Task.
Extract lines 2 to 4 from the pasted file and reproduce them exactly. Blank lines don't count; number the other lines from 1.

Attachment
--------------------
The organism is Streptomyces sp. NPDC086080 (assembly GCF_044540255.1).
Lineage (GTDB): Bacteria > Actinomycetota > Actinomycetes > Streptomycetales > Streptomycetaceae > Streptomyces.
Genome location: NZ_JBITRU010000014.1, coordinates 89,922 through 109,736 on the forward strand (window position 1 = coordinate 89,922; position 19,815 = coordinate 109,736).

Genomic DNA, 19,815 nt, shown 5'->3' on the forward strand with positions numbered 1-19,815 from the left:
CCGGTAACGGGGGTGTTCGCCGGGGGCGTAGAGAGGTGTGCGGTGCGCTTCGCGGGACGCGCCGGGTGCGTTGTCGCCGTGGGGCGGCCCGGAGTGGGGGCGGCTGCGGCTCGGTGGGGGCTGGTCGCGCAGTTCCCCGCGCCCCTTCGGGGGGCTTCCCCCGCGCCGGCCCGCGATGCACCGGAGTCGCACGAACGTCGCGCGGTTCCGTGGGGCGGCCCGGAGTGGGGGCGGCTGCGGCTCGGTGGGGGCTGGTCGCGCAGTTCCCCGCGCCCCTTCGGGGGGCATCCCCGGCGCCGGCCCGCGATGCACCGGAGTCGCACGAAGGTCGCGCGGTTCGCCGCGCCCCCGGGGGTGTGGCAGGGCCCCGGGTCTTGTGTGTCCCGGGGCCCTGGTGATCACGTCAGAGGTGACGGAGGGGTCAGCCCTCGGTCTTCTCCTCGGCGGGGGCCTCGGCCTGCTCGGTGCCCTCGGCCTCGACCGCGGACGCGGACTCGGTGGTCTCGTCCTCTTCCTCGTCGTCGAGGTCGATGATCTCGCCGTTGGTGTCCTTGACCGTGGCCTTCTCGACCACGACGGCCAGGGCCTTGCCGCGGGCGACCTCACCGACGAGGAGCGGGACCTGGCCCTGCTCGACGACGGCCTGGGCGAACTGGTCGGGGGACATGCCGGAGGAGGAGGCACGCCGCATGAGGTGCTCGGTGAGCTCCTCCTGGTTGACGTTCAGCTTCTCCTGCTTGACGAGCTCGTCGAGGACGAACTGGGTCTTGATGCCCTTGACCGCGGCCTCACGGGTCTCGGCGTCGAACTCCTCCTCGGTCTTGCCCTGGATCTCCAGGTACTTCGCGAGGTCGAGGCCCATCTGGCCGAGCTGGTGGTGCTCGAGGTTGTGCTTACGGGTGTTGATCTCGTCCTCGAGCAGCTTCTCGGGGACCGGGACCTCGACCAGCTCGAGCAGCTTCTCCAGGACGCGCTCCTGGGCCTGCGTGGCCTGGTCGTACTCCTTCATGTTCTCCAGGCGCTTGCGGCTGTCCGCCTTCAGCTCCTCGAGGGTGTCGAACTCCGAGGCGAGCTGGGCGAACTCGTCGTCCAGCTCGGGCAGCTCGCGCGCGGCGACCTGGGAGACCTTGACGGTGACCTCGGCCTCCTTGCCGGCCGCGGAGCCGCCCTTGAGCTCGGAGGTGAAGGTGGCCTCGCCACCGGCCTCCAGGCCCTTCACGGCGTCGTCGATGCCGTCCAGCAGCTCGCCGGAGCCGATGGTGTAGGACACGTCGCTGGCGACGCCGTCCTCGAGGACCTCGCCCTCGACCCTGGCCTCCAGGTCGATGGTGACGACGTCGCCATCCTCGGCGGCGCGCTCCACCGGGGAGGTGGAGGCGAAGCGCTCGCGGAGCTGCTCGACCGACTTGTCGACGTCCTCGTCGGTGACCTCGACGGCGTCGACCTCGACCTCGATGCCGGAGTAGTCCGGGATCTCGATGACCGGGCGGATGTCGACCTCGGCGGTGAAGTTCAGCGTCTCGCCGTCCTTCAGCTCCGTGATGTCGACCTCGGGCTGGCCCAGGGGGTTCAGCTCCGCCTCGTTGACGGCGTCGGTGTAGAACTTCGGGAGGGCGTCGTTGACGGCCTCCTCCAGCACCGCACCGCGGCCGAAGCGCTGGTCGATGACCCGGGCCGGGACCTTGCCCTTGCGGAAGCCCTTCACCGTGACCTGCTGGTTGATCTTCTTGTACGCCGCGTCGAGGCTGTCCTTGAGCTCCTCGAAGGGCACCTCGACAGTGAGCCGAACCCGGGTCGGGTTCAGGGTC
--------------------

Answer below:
Lineage (GTDB): Bacteria > Actinomycetota > Actinomycetes > Streptomycetales > Streptomycetaceae > Streptomyces.
Genome location: NZ_JBITRU010000014.1, coordinates 89,922 through 109,736 on the forward strand (window position 1 = coordinate 89,922; position 19,815 = coordinate 109,736).

Genomic DNA, 19,815 nt, shown 5'->3' on the forward strand with positions numbered 1-19,815 from the left: